370W load : 118V in output << 12.38V input
450W load : 110V in output << 12.13V input


Here's my inverter's Schematic :
new.jpg

inverter frequency : 30 KHZ
Transformer windings :
Primary : 2+2 turns of 300 strands of 0.25mm wires ))
Secondary : 12+12 turns (( 70 Strans of 0.22mm wires ))

Is there something wrong with the schematic??? why the voltage drops is so high ???
I even test it with higher input (15V) and at 600W the output voltage reach 136V
???
 
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Silvio

Active member
Quote

Is there something wrong with the schematic??? why the voltage drops is so high ???
I even test it with higher input (15V) and at 600W the output voltage reach 136V
???


Let us consider things a little bit
According to the windings we have 2 turns Pri 12 turns sec So the ration is 12 /2 =6 The ratio is 1:6 This means that for 12v input the output voltage is 6 times higher so 12v X 6 = 72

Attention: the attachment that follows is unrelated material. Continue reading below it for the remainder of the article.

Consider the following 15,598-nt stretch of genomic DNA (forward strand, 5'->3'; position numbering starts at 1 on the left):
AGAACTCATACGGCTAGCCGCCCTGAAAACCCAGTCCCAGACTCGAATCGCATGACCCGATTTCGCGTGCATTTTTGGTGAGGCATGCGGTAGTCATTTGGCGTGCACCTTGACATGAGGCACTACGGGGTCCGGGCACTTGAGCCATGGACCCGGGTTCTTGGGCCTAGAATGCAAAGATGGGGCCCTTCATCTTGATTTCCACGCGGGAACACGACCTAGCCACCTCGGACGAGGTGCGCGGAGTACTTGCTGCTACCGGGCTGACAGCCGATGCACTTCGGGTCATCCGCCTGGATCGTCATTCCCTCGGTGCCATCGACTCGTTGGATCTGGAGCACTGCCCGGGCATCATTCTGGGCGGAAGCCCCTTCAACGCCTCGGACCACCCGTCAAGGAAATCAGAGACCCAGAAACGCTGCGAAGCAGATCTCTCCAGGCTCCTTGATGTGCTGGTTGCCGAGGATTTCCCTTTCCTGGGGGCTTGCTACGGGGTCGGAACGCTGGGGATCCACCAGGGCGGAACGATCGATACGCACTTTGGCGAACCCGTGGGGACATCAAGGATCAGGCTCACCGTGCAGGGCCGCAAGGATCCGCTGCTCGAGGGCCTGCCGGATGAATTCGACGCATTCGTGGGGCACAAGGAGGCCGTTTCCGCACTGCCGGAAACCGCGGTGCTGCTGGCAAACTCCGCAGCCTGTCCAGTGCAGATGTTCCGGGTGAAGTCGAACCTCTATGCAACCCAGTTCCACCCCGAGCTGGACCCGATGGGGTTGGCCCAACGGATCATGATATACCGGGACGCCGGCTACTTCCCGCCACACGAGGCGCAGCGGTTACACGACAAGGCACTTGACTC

We have a double secondary so the output suppose to be 72 X 2 = 144v Now you have to consider that if the battery voltage is say 13v then the output be 13 X 6 = 78 78 X 2 = 156v
Taking all this strait forward as shown above will indicate a specified voltage which is not true in reality. As you can see from every 1 volt lost in the input you are loosing 12v on the double output winding.

This voltage drop is unavoidable because loses exist everywhere 1) in the winding itself 2) leakage inductance in the transformer 3) the switching transistors 4) the output diodes 5) The internal resistance of the battery, 6) the traces on the pcb and also the wiring from the battery to the inverter.

The first light load as you saw lost a lot of voltage and it seems that that extra voltage without load is due to some spikes that generated this voltage are stored in the output capacitor. This extra voltage is dumped very quickly when loading the smps due to that this extra voltage has a very short pulse and not strong to sustain any load.

To overcome this problem you need to compensate either from the input which is rather hard in a way as a lot of current is involved and traces must be kept short and wide as possible. You should also enhance them by putting a few 0.8mm bare copper wire and soldering them directly on the traces of the pcb to minimize resistance. I chose 0.8mm because of skin effect at 30 Khz.